As a responsible manager and investor, you are just as concerned with your company’s financial performance as you are with its environmental impact.
By efficiently managing your energy consumption, you can both improve your bottom line and remain competitive. If you own a building or an industrial site, take a look at our lighting advice, which can also help you increase the market value of your building or site.
Did you know that up to 50% of your electricity bill goes to heating, and up to 15% more goes to air-conditioning?
Here are some ways to help you reduce your electricity consumption using energy-efficient technologies.
These measures qualify for financial assistance under the Buildings Program. Join the many customers already taking advantage of the program’s various benefits!
Ask a professional for help determining which measures are best suited for your building and objectives.
The following control and regulation measures can help you save electricity and money. Since the up-front investments are fairly small, you will be able to recoup your costs quickly.
Health issues can arise if the quantity of CO2 produced by building occupants exceeds a certain threshold—ideally, around 1,000 ppm. Install CO2 sensors in exhaust air ducts so that you can determine the amount of CO2 in the air and automatically inject the necessary quantity of outside air to bring it down to acceptable levels. Using CO2 sensors allows you to save on heating and cooling costs by limiting the volume of outside air that enters the building.
Adjust the temperature for each building zone according to the outside temperature or the maximum heating or cooling demand for the zone in question. This will enable you to adjust the air supply temperature as needed and avoid overheating or overcooling your indoor air.
Free cooling cools buildings by using outside air that is already at optimal enthalpy (temperature and humidity) levels, without the use of mechanical cooling systems. This technique is most useful in the spring and fall, when outdoor air conditions are best suited for it. In summer, use natural nighttime ventilation to evacuate the heat accumulated in the building during the day and reduce your electricity consumption.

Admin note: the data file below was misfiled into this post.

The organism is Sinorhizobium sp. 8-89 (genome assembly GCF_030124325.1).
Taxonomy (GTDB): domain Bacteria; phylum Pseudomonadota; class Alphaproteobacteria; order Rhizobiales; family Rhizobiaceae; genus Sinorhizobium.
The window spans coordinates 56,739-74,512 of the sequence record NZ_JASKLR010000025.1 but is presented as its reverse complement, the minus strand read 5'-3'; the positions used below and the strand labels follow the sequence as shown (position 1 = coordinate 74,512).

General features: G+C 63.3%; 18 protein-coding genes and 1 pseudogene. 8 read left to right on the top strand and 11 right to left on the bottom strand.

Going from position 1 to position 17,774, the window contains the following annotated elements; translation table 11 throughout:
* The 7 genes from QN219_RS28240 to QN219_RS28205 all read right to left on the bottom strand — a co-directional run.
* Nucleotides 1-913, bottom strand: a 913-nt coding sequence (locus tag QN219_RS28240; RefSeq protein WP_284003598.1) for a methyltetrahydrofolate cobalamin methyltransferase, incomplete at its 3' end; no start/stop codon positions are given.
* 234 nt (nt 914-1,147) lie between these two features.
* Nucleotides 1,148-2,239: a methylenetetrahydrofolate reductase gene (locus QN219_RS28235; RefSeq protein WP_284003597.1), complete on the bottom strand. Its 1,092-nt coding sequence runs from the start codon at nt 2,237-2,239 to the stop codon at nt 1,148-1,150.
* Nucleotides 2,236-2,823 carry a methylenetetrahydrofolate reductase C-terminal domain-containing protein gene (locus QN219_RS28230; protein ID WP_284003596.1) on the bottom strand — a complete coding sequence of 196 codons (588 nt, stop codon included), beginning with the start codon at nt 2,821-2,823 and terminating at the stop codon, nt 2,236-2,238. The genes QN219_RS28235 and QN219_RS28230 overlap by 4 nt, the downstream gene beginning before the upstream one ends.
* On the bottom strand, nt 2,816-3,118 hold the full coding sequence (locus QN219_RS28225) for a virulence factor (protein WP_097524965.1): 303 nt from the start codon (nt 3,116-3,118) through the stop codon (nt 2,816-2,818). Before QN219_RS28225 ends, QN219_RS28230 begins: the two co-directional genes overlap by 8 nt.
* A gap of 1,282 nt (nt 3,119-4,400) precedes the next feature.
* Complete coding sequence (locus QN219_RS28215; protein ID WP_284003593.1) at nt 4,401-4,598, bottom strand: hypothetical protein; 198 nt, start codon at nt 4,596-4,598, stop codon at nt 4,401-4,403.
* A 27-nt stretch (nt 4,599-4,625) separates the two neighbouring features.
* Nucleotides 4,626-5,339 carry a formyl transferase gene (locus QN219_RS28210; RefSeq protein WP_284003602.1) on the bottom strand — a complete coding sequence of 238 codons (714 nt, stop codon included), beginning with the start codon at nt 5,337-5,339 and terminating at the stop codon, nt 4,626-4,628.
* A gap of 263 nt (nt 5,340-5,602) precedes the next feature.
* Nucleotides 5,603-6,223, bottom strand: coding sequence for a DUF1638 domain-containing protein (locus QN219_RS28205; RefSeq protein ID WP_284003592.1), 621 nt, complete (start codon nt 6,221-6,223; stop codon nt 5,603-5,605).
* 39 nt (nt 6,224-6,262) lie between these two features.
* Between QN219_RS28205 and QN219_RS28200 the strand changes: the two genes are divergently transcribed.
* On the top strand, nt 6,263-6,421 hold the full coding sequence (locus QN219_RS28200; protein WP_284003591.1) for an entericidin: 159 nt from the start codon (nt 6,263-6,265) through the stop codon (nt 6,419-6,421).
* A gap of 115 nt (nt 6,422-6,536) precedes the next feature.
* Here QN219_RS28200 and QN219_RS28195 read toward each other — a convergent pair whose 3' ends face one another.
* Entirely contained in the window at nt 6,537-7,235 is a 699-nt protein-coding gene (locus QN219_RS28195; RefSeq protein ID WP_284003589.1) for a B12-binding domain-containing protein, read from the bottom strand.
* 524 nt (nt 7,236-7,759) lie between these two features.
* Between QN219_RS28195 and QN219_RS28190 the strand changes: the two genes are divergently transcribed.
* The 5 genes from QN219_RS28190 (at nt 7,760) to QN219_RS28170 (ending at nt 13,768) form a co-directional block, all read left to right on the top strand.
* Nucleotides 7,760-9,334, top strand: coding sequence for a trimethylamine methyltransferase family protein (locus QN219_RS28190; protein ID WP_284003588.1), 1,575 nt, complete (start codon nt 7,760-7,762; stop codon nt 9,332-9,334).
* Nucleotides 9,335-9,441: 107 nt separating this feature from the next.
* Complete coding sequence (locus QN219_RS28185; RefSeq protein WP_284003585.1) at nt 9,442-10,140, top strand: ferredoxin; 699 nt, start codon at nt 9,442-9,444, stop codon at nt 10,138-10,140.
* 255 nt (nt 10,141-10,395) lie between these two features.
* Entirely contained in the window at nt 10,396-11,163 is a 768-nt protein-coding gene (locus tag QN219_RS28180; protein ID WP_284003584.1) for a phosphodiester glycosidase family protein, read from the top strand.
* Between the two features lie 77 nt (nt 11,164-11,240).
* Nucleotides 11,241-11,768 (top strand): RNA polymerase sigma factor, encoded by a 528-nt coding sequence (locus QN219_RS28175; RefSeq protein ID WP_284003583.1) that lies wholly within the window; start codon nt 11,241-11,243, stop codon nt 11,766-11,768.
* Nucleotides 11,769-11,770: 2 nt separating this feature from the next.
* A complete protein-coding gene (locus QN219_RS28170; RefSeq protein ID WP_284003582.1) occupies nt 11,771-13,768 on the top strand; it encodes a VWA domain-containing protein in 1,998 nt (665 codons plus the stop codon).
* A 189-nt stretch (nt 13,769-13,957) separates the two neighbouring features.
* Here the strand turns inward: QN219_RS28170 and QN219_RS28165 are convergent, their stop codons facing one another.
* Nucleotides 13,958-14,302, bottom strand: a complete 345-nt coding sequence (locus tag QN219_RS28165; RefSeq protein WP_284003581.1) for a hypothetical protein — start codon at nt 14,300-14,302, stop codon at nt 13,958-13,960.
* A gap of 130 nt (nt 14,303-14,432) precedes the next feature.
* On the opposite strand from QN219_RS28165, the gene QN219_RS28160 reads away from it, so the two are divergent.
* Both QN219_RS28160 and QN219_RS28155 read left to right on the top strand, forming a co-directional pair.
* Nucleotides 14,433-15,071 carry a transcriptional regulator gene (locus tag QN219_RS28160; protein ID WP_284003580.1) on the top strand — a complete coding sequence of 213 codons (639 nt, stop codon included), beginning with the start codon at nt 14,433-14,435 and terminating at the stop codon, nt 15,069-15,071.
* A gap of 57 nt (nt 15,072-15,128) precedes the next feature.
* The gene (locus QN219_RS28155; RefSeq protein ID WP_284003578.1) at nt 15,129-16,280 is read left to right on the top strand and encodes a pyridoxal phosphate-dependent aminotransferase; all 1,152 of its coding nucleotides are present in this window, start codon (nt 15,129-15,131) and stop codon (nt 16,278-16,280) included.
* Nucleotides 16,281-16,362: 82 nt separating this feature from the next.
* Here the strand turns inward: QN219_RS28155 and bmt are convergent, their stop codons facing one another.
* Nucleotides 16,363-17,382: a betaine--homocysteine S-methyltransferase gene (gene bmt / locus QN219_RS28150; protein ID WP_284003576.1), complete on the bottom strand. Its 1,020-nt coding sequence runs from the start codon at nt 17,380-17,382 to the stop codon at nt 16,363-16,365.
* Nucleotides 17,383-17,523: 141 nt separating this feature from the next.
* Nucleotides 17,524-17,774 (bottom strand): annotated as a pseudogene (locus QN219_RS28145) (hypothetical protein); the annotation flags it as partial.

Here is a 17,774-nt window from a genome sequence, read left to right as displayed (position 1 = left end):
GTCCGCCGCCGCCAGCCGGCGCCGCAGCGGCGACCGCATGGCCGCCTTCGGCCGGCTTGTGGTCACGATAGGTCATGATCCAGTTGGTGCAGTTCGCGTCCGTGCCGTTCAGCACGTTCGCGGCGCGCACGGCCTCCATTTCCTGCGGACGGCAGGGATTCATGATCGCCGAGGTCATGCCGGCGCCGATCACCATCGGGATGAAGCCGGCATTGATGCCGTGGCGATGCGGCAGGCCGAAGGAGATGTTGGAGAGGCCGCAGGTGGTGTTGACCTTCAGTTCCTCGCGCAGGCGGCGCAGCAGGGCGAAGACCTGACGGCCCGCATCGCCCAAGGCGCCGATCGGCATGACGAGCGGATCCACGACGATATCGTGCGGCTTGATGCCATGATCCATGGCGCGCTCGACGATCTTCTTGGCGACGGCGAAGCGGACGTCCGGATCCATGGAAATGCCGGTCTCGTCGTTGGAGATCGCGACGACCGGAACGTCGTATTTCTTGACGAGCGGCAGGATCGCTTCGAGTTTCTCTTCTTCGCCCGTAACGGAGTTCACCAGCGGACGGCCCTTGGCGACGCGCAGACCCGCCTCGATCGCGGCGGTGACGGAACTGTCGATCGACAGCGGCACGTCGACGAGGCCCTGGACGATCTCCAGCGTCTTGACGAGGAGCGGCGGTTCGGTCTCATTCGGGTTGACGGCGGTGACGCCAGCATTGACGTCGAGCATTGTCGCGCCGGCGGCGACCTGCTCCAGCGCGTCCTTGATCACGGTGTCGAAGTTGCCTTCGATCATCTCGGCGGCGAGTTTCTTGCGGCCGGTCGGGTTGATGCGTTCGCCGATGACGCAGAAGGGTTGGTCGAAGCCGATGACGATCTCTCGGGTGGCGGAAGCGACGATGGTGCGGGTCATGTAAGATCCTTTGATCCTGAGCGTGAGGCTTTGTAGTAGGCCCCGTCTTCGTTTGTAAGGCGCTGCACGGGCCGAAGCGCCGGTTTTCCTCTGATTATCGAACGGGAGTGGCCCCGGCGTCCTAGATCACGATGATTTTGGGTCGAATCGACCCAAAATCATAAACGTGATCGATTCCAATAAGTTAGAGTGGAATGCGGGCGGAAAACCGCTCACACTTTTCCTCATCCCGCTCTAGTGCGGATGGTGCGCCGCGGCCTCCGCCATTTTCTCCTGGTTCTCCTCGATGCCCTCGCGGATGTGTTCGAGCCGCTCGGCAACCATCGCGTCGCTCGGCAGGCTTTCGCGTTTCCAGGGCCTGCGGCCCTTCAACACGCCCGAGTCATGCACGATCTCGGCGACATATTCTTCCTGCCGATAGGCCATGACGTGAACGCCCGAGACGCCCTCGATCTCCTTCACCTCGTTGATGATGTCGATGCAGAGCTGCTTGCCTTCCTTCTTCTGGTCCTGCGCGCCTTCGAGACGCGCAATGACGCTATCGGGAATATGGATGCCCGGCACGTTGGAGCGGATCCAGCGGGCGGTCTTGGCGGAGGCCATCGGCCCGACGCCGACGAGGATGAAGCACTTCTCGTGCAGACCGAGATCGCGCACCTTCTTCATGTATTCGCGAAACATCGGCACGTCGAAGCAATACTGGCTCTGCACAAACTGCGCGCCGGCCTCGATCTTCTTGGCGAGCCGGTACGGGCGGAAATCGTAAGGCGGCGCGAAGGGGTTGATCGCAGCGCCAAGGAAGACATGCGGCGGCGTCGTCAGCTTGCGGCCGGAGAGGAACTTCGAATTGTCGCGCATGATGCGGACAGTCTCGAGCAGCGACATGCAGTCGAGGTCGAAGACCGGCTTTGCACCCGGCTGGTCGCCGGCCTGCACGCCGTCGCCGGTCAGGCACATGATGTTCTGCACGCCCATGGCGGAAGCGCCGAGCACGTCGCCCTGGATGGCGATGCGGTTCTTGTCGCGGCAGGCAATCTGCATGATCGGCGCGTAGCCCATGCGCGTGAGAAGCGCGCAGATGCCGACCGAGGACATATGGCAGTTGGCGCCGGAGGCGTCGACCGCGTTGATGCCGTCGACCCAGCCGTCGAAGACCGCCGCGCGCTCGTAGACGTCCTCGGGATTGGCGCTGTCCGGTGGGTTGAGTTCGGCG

Centralize all building operations using control software that lets you adjust many settings as needed, including operating schedules (for ventilation systems, lighting, pumps, etc.) and heating and cooling temperature settings. For instance, centralized control systems allow you to avoid air-conditioning and lighting unoccupied areas. Through remote access to centralized equipment, you can also monitor building operations more closely and take any necessary action on the spot.
Adjust your electric elements’ heating capacity to your specific needs by installing a thyristor-controlled regulator or triac controller. This prevents any risk of overheating, leading to considerable savings, and allows for a more precise temperature setting, which prevents heating element cycling (repeated starts and stops) and extends the element’s service life.
Did you know that a significant portion of the energy generated by a building can be recovered and reused? Here are some ways to recover 40% to 85% of the energy that would otherwise be lost.
Recover energy from exhaust air ducts by transferring the heat to a water loop. A pump circulates the fluid (a mixture of water and glycol) through the water loop and transfers the heat to the supply air duct. This solution can be a good choice for systems whose supply and exhaust ducts are not located near one another. It can achieve thermal efficiencies of up to 40%.